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Are Abnormal Lipid Levels Harmful in Young Adults? FREE

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The summary below is from the full report titled “Nonoptimal Lipids Commonly Present in Young Adults and Coronary Calcium Later in Life: The CARDIA (Coronary Artery Risk Development in Young Adults) Study.” It is in the 3 August 2010 issue of Annals of Internal Medicine (volume 153, pages 137-146). The authors are M.J. Pletcher, K. Bibbins-Domingo, K. Liu, S. Sidney, F. Lin, E. Vittinghoff, and S.B. Hulley.

Ann Intern Med. 2010;153(3):I-25. doi:10.7326/0003-4819-153-3-201008030-00001
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What is the problem and what is known about it so far?

Lipids are fats, such as “good” and “bad” cholesterol or triglycerides, that circulate in the blood as part of normal body metabolism. Abnormal lipid levels may make a person more likely to develop atherosclerosis, a thickening of blood vessel walls that can lead to heart attacks and strokes. People with atherosclerosis sometimes accumulate calcium in their blood vessel walls. A special form of computed tomography (CT) can detect calcium in the blood vessels of the heart (coronary arteries). People with lots of calcium in their coronary arteries are more likely to have heart attacks and strokes. It is well known that abnormal lipid levels in middle age cause calcium to accumulate in coronary arteries and cause heart attacks. However, it is less clear whether abnormal lipid levels at younger ages are harmful, because so few young adults have heart attacks. Showing that abnormal lipid levels in young adulthood contribute to coronary artery calcium would suggest that they are harmful. It would also suggest that younger people need to pay attention to maintaining a healthy lifestyle, even though their short-term risk for a heart attack is low.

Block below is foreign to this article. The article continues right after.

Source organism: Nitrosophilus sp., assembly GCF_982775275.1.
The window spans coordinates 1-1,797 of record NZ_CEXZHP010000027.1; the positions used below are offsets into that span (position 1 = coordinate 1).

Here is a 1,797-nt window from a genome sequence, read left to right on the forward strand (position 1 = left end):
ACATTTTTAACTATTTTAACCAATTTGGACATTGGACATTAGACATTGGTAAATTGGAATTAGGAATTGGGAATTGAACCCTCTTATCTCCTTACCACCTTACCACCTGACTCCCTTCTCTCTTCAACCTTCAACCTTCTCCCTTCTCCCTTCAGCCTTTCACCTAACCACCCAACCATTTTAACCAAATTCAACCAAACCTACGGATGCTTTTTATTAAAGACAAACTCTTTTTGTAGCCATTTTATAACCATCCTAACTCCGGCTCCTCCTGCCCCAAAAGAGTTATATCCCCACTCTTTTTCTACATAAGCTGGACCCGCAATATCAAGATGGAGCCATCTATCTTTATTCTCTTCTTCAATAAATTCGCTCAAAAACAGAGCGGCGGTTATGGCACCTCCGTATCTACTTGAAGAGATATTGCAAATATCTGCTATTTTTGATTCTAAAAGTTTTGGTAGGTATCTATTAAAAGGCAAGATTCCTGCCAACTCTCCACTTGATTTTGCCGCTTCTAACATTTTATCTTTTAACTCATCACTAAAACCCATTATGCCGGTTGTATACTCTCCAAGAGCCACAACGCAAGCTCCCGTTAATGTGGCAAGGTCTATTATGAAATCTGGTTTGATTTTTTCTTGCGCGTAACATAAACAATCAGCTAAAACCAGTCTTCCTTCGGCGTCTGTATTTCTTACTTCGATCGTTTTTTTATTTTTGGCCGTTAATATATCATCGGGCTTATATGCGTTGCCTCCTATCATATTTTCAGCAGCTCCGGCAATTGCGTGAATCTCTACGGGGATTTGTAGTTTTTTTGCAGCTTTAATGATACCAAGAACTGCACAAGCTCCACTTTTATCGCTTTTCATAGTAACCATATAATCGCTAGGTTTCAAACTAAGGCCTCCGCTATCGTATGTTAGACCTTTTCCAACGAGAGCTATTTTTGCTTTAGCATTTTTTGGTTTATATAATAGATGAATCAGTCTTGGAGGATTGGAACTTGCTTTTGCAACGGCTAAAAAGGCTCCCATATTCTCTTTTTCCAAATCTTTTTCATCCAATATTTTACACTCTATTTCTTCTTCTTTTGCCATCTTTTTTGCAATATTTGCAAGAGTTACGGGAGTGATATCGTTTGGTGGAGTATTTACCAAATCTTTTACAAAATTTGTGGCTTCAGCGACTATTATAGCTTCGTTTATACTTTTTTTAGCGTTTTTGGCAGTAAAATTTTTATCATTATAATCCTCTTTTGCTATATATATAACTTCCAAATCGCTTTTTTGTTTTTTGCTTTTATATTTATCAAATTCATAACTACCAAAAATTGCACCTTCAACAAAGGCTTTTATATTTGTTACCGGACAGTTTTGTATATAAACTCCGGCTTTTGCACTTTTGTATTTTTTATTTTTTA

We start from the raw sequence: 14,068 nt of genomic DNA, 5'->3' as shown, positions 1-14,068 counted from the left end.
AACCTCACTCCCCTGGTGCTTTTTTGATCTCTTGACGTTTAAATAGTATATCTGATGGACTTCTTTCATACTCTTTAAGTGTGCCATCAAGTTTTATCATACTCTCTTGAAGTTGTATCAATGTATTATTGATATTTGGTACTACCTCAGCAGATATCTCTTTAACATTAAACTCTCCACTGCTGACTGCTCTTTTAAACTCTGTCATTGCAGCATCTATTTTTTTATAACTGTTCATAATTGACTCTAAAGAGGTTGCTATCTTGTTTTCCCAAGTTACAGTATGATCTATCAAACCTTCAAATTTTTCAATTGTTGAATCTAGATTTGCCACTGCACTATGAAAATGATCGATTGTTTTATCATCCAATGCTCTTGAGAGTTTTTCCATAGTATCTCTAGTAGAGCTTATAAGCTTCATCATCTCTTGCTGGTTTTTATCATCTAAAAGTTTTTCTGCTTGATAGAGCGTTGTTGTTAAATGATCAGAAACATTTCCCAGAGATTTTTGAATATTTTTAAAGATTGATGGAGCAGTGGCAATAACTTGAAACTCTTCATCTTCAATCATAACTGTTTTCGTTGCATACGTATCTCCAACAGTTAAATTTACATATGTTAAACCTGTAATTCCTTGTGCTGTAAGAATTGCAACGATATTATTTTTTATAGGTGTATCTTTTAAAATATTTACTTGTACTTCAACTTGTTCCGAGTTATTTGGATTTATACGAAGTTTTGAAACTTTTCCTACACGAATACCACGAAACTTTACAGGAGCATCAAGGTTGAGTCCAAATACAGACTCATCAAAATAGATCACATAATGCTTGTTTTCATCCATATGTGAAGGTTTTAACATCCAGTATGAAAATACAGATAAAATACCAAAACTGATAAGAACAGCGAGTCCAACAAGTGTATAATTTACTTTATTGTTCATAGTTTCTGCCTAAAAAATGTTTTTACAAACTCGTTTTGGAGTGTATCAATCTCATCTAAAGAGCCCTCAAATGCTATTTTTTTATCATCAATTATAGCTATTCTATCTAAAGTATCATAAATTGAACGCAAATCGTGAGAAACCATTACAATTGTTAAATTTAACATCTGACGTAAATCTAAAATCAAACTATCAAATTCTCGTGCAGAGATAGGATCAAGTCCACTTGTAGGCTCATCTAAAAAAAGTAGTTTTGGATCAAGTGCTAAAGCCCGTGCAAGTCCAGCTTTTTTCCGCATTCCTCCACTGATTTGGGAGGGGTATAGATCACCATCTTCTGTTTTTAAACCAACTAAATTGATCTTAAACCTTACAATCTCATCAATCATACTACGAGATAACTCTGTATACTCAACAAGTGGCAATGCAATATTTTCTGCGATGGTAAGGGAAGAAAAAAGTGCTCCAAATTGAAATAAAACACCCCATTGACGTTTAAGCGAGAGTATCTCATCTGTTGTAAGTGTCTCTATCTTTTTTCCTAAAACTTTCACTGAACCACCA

Why did the researchers do this particular study?

To see whether young adults with abnormal lipid levels are more likely to have calcium buildup in their coronary arteries later in life.

Who was studied?

3258 young adults who participated in a long-term study of heart health.

How was the study done?

The researchers measured participants' lipid levels over 15 to 20 years. At the end of that period, they did CT to measure coronary artery calcium. They then compared the probability of having coronary artery calcium in participants with and without abnormal lipid levels.

What did the researchers find?

Participants with worse lipid levels throughout young adulthood were more likely to have calcium in their coronary arteries later in life.

What were the limitations of the study?

Not everyone with coronary artery calcium develops heart attacks and other diseases. The findings are therefore suggestive but not definitive. Also, the findings could be caused by factors other than those that the researchers measured.

What are the implications of the study?

Abnormal lipid levels in young adulthood make a person more likely to have coronary artery calcium and atherosclerosis later in life. People aged 20 to 35 years should be aware that what they eat and how much they exercise matter—even though their risk for a heart attack is low in the short term—and should not defer healthy eating and exercise until middle age.





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